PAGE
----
Friday, 23 October 2015

IMA demands amendments to the PCPNDT Act

IMA demands amendments to the PCPNDT Act

The PNDT Act came into being with the purpose of improving the altered sex ratio in India. It was further amended PCPNDT Act to regulate the technology used in sex selection. The Act banned preconception and prenatal sex determination. Its intent was to curb the actual act of sex selection and female feticide by regulating the use of ultrasound technology. 

WHO in its recent publication has clearly declared that restricting technology was not the way forward and there is a lot that still needs to be done in this direction. .

Despite the Act having been in existence for over 20 years, the altered sex ratio in India has not changed. Instead, the act has had two major negative consequences:

• In its current form, the implementation of the PCPNDT Act has deprived the community of life-saving and essential ultrasonography which has now become an extension of clinical practice for all specialties globally, being a well-known non-invasive, cost-effective and accurate diagnostic tool.

• The current PCPNDT Act has made it extremely difficult for ultrasound clinics to ensure complete enforcement. Doctors and other medical professionals are being put to extreme hardship while performing routine and essential scans. Due to this, many qualified doctors are opting not to do PNDT scans, thus creating a shortage of experts trained in ultrasonography.

Speaking on this issue, Padma Shri Awardee, A Marthanda Pillai – National President and Padma Shri Awardee, Dr K K Aggarwal – Honorary Secretary General and President HCFI in a joint statement said, “As the PCPNDT Act has not resulted in the improvement of the falling sex ratio, social rather than medical interventions will be required to handle this issue effectively. The Act is being used to punish doctors for minor offences such as clerical errors in the filling of forms, thereby resulting in doctors being prosecuted and ultrasound machines being seized and sealed. Collectively IMA has put together some amendments which are required to solve this crisis”.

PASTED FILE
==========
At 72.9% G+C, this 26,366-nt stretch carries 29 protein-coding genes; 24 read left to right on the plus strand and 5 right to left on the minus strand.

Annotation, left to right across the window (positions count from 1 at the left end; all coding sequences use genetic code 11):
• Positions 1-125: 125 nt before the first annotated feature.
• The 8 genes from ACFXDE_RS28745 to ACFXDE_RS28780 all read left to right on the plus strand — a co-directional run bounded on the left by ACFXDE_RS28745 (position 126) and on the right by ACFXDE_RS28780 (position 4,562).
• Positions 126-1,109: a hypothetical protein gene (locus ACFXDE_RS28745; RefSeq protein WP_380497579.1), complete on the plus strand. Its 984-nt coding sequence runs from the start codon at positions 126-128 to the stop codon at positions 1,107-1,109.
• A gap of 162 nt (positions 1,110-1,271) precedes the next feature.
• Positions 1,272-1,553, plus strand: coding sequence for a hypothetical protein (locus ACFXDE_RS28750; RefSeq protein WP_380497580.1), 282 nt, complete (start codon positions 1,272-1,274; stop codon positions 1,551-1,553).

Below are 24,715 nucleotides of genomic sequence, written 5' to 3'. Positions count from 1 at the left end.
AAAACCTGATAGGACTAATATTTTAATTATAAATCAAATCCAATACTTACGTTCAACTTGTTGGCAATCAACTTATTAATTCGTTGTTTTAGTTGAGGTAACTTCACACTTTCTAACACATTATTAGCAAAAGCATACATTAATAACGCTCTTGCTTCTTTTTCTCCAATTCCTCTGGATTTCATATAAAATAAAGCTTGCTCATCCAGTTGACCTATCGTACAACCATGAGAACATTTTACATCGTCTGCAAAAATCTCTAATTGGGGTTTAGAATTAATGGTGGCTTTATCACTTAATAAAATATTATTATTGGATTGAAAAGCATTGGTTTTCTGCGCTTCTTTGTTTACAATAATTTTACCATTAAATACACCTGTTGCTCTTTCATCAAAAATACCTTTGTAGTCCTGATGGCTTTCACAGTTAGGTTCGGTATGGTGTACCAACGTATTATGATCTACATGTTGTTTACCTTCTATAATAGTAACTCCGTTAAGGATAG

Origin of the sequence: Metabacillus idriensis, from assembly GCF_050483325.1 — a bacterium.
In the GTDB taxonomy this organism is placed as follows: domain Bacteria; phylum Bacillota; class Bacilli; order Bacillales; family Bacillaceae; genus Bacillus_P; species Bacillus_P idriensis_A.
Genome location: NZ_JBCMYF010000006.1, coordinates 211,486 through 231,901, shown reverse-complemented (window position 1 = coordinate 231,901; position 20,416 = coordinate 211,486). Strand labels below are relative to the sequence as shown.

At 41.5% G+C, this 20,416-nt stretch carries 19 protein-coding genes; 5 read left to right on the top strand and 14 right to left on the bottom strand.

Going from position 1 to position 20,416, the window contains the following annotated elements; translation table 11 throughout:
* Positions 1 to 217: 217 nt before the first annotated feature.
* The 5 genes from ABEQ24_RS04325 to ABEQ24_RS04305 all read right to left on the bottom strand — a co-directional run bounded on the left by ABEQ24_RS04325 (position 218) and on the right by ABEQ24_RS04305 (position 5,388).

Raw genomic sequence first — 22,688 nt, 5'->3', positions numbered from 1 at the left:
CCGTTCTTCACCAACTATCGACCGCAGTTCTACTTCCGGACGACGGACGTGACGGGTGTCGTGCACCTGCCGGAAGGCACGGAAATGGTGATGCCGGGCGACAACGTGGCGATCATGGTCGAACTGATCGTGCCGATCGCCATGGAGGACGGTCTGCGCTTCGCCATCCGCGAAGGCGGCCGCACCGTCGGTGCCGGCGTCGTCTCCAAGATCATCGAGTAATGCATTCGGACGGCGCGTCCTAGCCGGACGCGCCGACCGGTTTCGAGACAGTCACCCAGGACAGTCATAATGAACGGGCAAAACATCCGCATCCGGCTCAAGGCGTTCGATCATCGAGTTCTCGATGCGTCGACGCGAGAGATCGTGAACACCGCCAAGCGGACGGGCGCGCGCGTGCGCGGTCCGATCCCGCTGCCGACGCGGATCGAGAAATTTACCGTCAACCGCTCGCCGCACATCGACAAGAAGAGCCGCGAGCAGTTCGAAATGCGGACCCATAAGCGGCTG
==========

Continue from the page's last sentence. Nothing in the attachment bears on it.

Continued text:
IMA demands the following amendments:

• The Act needs urgent modification to allow unambiguous and easy interpretation. The “Rules” need to be simplified and implemented uniformly across the country, and adhoc changing of rules by each local authority should be strictly prohibited. New rules must be logical and should apply to the entire country only after due discussion with the representative bodies. Time should be given for implementation of the new rules.

• The Act is to be directed only towards Obstetric Ultrasound and not any other applications of ultrasonography.

• The word “Offence” under this act has to be clearly defined. The word Offence should only mean the “actual act of sex determination or female feticide”.

• All other clerical/administrative errors should be classified as non-compliance (and not an offence). Strict penalties can only be imposed for the actual act of sex determination or female feticide and not for other errors. There is a need to redefine “what amounts to sex determination” as mere evidence of clerical error does not amount to sex determination. “Imprisonment” rules should be for the offence (of sex determination or female feticide) & not for non-compliance.

• Inspections should be conducted yearly instead of every 90 days. No NGO can conduct “raids” on doctors’ premises and there should be no impediment to doctors doing their practice during inspections.

• Ultrasonologists should not be restricted to working in only two centers.

• The doctors should have the right to report on those seeking sex determinations and action must be initiated against them immediately.

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